HAMPTON, Ga. -- Christian Fitti paldi didn't expect a lot of support and understanding from his comrades on the CART FedEx Series when he told them he was leaving for a better deal.
He was right.
The news even caught his more famous uncle, former Formula One champion Emerson Fittipaldi, by total surprise.
The once-popular open-wheeled se ries is on its death bed, but defections usually don't land a driver so far off the beaten path as stock cars. While others are trying to find refuge on the Indy Racing League, Fittipaldi did the unthinkable by trading weekends of Italian leather, quiche and cocktails for blue jeans, fried chicken and beer.
Although Fittipaldi is fifth in the driver standings with three Indy car races remaining, his focus now is a bulky Dodge from Petty Enterprises. He will drive on a variety of stock car circuits next season to get a running start for his full-time entry on the Winston Cup Series in 2004. Apparently it takes a year to get used to the finer things of stock cars like roofs and bumpers.
The young Brazilian makes no apologies for his decision. He touts the fact that he's headed to the most popular form of motorsports both in attendance and television ratings in the country.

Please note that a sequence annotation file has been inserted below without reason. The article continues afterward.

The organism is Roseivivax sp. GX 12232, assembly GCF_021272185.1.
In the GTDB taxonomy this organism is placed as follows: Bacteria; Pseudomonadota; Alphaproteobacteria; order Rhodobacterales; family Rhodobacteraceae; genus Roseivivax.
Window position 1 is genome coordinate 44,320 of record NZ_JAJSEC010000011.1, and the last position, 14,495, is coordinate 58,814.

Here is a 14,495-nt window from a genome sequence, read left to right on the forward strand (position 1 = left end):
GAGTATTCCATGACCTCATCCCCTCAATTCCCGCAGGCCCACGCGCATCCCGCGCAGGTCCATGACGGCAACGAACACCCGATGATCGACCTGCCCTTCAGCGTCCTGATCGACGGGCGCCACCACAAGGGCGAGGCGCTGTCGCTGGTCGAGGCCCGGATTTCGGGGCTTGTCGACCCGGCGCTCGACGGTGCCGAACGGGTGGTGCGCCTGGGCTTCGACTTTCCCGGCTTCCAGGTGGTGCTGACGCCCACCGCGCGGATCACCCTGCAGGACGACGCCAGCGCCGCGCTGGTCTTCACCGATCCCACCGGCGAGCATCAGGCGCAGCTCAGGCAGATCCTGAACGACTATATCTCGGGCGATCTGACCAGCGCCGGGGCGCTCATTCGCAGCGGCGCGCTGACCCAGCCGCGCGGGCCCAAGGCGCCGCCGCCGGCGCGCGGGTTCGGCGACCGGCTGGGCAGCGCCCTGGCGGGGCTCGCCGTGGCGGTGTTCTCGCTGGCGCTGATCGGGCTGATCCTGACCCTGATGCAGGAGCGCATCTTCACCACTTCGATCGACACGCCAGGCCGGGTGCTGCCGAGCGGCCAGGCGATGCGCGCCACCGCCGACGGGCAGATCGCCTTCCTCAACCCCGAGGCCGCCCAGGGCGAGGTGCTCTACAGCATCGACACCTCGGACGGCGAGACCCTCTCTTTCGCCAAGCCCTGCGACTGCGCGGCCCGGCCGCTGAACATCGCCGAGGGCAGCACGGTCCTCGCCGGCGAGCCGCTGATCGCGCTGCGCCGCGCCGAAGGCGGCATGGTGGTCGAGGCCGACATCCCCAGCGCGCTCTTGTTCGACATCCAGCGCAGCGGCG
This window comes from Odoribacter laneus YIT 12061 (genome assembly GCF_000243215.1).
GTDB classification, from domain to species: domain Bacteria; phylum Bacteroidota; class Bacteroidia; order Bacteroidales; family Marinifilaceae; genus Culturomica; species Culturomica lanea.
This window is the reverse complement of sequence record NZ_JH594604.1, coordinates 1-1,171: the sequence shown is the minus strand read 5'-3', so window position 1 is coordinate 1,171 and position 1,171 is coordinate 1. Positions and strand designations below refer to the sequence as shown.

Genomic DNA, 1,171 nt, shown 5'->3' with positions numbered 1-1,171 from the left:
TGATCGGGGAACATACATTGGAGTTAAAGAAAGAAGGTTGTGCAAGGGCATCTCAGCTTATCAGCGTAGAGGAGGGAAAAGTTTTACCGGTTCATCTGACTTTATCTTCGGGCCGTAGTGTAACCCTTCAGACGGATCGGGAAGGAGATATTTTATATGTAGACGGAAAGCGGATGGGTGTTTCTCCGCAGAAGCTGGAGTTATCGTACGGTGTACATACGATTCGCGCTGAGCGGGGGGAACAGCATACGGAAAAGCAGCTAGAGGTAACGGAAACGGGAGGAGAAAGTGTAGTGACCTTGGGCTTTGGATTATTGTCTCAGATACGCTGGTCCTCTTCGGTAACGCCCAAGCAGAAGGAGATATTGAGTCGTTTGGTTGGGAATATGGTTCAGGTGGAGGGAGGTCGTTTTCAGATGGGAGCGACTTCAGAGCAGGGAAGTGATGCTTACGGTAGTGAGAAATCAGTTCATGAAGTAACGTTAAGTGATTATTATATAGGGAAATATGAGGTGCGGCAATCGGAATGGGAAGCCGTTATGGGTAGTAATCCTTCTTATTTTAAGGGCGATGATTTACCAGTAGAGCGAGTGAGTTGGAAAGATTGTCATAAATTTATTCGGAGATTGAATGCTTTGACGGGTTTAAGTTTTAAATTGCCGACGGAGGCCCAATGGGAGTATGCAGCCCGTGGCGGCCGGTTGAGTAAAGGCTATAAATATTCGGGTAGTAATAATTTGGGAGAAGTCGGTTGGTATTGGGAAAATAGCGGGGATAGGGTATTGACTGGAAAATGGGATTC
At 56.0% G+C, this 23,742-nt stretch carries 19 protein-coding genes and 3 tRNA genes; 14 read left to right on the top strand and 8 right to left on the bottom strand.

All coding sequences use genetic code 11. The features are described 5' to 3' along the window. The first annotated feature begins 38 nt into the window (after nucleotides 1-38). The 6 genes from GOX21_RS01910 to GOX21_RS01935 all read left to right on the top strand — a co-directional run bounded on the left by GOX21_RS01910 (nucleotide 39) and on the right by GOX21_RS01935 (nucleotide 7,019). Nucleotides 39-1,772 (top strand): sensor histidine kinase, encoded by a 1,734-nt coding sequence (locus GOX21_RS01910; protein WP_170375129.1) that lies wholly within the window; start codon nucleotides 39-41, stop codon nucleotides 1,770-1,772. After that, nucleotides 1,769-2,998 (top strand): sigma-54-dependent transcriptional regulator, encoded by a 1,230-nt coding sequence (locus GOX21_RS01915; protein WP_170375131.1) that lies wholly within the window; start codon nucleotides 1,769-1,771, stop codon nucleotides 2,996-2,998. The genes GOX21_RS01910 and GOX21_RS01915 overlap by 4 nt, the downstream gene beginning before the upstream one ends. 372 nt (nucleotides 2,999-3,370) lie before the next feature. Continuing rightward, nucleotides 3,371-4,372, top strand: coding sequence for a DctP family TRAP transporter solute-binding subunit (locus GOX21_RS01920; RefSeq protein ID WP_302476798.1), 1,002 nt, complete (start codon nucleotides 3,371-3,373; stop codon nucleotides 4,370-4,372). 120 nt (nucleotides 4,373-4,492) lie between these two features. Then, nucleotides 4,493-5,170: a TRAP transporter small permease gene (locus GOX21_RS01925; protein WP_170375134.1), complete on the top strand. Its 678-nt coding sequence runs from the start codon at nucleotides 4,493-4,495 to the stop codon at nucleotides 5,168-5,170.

He finds solace in knowing he's headed to a series that continues to grow, while others are too proud and too stubborn to jump off a sinking ship.
''When you talk about motor racing, especially in America, you're talking about NASCAR,'' Fittipaldi said during a recent test session at the Atlanta Motor Speedway. ''The fact there's a split (between CART and the IRL) within the open-wheeled series, neither side benefits. That's something I weighed. There were a lot of things I had to put together to do this.''
Fittipaldi now joins one of his Petty Enterprises teammates at test sessions to give him a baseline. Stock cars are twice as heavy as the sleek Indy cars, and they have a fraction of the downforce. He is growing more comfortable with wrestling his car around the track without traffic. That's the easy part. Next year, when he jumps from the ARCA to the Busch to the Winston Cup series, that's when the real lesson of stock-car racing starts: traffic.
''NASCAR is very, very competitive,'' Fittipaldi said. ''What I see here, the teams in general don't bend the rules, but they play with what they have to get performance. In a bunch of ways, you're (NASCAR) a lot more advanced than you think you are.''
That's the message Fittipaldi preaches to his friends and family in open-wheeled racing. As CART tries to deal with yet another defection, he insists he never sold his soul. In fact, if the others could see just how competitive, how technologically advanced NASCAR really is, they'd understand.
''The truth is we're all just human beings. When you have a car with four wheels and a steering wheel, you're going to have problems, no matter what series you're in.''
Even if nobody in CART understands. Or cares.
Reach Don Coble at firstname.lastname@example.org.
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